Some of the fringe benefits of owning and walking a dog include getting to discover some beautiful areas of Hampshire. Some of these are on our doorstep in Chandler’s Ford. One of those is The Monarch’s Way, which is a short drive away, and takes you into some glorious countryside.
This post shares some of my thoughts on the walking and wildlife found in and around The Monarch’s Way. The irony is that the name of the walk reflects a turbulent part of our country’s history yet it is one of the most peaceful places I know.
The Monarch’s Way is close to us at Ampfield, going through Knapp on its way via Hursley to Twyford and Shawford. My husband and I regularly walk Mabel here and enjoy a woodland walk, plus a walk along a wide grassed track, with Hursley Cricket Club on the left and farming fields on the right. The views are wonderful.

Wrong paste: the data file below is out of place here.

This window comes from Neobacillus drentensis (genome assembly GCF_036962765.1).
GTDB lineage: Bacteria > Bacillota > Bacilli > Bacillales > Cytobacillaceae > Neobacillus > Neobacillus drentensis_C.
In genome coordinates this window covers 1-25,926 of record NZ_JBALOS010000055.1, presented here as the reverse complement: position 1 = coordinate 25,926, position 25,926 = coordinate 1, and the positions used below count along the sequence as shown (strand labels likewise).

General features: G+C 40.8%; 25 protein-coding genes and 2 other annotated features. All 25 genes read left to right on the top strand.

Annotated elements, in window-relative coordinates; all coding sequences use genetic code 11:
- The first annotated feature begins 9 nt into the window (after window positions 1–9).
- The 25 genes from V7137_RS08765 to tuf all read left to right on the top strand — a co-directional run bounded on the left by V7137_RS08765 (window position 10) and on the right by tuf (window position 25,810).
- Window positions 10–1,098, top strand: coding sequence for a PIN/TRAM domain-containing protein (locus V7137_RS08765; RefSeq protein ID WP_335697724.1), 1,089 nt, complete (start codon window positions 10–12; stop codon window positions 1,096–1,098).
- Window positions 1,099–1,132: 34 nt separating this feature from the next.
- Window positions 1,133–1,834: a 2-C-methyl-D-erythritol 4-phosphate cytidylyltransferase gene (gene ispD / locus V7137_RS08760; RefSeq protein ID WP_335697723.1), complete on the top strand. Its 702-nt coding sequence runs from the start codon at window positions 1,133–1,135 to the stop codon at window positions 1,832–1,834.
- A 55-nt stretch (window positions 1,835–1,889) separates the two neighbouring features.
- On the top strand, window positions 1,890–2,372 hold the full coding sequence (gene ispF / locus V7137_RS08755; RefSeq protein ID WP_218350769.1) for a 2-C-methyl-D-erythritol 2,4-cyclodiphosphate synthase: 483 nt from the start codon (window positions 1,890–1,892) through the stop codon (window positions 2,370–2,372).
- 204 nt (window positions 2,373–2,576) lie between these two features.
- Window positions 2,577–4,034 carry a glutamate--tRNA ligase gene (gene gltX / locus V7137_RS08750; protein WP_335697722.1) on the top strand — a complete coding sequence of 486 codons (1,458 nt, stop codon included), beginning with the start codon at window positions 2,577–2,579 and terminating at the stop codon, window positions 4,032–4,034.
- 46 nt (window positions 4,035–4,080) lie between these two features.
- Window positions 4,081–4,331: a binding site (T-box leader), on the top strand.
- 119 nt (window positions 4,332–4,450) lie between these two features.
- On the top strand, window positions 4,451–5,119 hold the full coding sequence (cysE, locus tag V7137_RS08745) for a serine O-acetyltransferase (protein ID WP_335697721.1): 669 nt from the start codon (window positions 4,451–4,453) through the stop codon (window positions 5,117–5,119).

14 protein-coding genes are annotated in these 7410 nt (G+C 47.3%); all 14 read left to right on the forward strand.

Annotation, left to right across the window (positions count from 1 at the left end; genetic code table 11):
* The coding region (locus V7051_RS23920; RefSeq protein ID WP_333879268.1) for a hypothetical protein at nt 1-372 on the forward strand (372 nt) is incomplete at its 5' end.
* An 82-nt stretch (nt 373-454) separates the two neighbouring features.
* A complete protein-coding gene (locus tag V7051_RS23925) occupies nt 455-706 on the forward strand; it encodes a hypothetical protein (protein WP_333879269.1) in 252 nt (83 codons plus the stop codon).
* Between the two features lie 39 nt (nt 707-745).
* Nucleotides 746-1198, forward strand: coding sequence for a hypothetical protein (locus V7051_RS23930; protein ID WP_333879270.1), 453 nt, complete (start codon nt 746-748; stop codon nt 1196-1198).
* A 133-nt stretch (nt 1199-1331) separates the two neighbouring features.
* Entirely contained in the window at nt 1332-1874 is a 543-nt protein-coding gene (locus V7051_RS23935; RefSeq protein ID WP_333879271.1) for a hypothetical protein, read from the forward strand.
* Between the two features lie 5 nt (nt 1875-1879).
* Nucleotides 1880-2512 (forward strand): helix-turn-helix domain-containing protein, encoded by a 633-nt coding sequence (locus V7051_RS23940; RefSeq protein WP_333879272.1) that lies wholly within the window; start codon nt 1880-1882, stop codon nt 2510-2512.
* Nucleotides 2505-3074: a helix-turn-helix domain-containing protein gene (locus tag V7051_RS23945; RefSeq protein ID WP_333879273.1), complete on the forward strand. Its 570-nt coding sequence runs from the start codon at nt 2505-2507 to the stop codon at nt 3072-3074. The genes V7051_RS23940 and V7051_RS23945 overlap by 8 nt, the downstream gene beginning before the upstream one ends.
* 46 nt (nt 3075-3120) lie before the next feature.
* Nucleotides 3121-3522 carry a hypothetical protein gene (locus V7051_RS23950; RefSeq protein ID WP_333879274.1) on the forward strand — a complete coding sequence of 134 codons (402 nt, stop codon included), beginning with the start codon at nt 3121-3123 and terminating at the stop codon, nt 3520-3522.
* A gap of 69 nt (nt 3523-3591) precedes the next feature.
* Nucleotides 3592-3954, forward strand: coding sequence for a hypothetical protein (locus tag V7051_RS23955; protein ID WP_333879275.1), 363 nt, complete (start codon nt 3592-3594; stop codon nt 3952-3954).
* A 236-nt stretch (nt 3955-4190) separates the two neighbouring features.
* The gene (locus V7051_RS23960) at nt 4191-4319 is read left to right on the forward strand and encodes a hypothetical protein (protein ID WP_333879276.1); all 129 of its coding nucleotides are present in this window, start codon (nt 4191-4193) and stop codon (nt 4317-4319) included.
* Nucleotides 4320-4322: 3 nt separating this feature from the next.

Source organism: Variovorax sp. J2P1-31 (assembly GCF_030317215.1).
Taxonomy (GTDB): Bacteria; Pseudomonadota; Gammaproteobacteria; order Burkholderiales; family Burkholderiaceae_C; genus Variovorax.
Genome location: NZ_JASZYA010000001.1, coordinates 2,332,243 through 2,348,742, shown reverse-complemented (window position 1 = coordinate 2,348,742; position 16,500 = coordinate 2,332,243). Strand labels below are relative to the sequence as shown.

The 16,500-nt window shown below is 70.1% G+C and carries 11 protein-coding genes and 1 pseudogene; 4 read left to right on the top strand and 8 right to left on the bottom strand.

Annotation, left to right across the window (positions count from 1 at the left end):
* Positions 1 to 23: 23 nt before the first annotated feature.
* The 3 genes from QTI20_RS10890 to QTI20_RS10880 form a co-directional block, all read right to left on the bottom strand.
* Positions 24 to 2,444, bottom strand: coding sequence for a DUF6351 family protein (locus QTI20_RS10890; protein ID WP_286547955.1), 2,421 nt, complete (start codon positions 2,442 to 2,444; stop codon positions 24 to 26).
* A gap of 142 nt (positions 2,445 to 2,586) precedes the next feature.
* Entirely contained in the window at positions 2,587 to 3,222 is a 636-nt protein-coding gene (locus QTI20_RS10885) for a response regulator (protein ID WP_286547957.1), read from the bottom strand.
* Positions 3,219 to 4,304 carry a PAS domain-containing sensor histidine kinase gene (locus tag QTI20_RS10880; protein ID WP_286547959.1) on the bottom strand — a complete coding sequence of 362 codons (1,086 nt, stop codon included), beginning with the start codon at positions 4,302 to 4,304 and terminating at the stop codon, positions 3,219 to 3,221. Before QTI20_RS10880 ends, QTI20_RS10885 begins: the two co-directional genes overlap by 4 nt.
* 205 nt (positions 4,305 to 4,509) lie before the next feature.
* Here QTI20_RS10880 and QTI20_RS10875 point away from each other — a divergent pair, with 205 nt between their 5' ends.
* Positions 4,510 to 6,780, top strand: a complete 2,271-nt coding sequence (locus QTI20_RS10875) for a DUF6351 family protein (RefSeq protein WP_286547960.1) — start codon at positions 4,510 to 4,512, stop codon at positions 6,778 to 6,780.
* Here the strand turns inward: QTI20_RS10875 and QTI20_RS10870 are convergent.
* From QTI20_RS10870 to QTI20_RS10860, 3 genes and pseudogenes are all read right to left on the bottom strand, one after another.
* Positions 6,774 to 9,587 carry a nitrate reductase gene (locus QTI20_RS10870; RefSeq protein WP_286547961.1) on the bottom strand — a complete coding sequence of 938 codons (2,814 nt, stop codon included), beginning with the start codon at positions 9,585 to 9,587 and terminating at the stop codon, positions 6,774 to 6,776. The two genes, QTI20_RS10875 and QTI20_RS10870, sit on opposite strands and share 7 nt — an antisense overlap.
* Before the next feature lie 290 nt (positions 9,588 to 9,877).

A pilgrim route?
I always thought the Monarch’s Way was a pilgrim route, making its way eventually up to Canterbury, but discovered I was wrong. The Way in fact runs for 615 miles from Worcester to Brighton and follows the flight of the future King Charles II after his defeat by Oliver Cromwell at the Battle of Worcester.
Charles fled to France where he remained in exile until after Cromwell’s death and the restoration of the monarchy.
Charles famously hid in an oak tree at Boscobel Wood, part of Boscobel House on his way out of the country. When he returned in 1660, he was accompanied by, amongst others, the famous diarist, Samuel Pepys.
The Way is divided into 3 major sections (for ease of guide book and map production I suspect) and our section, the South Coast, makes up the final part.
Wildlife in and around the Monarch’s Way